Welcome to the November journal round-up! This month we are lucky to have Jonathon Buwanabala, an interventional neuroradiology trainee in Cambridge, writing for us on his most important articles in intervention.
New frontier: A distal thrombectomy option
The current evidence for thrombectomy devices is limited to LVO in proximal anterior circulation stroke. Pushing standard thrombectomy devices deeper into the cerebral tree has a potential for complications. Crockett et al. in JNIS have published an interesting interventional option around this challenge with the use of microcatheters and a ‘micro-ADAPT’ technique to treat distal vessel occlusions. In this early review the recanalisation rate was 79% and most of these cases were upgraded to a higher TICI grade. This pathology is often seen in tandem with a large vessel occlusion or as a secondary embolism after treatment of a proximal occlusion.
Novel treatment – Embolisation in chronic subdural haemorrhage
Link et al. in Neurosurgery discuss a novel technique of managing chronic subdural hematoma with middle meningeal artery embolisation. Benefit was seen in a mixture of patient groups and with these promising initial results a larger trial has been suggested. A further benefit of this treatment method is that the interventionalist can look for an anomalous ophthalmic artery from the MMA prior to treatment. Would your centre engage in recruitment for a larger trial?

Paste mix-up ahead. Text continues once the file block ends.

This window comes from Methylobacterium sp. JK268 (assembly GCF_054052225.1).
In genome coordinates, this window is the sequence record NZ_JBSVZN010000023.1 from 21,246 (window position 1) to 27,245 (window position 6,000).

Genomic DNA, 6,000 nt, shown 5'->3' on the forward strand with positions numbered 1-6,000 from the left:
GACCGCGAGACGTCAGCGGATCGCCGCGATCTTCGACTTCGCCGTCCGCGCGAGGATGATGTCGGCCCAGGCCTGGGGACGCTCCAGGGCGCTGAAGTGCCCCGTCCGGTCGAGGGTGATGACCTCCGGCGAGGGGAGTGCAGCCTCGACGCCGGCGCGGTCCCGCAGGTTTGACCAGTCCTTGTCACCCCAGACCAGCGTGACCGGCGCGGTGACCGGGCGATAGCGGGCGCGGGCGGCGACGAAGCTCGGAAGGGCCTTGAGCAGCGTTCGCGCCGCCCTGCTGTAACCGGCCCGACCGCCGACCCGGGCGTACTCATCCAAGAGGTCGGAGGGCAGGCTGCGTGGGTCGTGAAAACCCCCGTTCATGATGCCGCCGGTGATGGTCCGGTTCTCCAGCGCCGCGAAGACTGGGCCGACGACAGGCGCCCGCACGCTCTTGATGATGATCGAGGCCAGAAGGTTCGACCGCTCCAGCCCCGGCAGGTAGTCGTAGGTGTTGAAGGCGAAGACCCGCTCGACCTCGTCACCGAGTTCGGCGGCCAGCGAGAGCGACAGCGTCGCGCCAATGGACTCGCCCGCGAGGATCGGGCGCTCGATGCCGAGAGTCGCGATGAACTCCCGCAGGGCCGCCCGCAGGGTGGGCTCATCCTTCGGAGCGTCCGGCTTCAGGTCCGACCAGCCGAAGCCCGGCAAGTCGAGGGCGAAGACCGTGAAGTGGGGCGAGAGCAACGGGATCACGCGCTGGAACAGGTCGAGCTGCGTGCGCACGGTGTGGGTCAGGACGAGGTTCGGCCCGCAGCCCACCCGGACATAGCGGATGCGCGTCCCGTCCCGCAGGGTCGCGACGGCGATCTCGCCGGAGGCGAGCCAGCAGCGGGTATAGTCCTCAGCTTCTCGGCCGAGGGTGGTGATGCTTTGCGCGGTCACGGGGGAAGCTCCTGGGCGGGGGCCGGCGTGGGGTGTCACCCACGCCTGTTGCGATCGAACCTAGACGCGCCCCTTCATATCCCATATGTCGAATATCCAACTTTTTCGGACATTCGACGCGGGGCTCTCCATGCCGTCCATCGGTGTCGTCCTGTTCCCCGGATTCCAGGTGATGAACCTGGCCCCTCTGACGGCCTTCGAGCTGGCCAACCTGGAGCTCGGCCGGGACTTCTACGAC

Why do low TICIs happen?
TICI (Thrombolysis in Cerebral Infarction score) 3 is always the goal in endovascular treatment of stroke, however, we often find ourselves with faced with less satisfactory angiographic results. Leischner et al. in JNIS have published an article analysing cases with lower TICI grades. They establish the main causes as broadly fitting into 1) failing to reach the thrombus, 2) reached but impassable thrombus and 3) incomplete recanalisation despite device deployment. Additionally, there is discussion around what strategies might facilitate a higher recanalisation rate such as, direct carotid artery puncture in cases of tortuous carotid anatomy and stenting and/or Intra-arterial infusions enface with the clot in irretrievable cases.
Case of the month
The global #Neurorad Twittersphere has a thriving online presence, which serves as a portal for collaboration with a strong focus on education and training. Stemming from this are a subset of neurointerventionalists who are sharing their cases on Twitter with some very interesting discussions being had about differences in local practices/patient selection, equipment choice and procedural planning amongst other things. Naturally being evidence-based practitioners a paper was published by Dmytriw et al. in JNIS. clarifying that cases published on Twitter don’t reflect the day to day complication rates seen in interventional neuroradiology; however, they can be very useful educational resources. A good example is the case below.
Case courtesy of Dr Stanimir Sirakov, St Ivan Rilski University Hospital, Bulgaria:
Why not tweet your cases using the hashtag #INRCOTM so that they are all searchable to other INR trainees? We will select the most interesting one as our interventional case of the month in the next blog.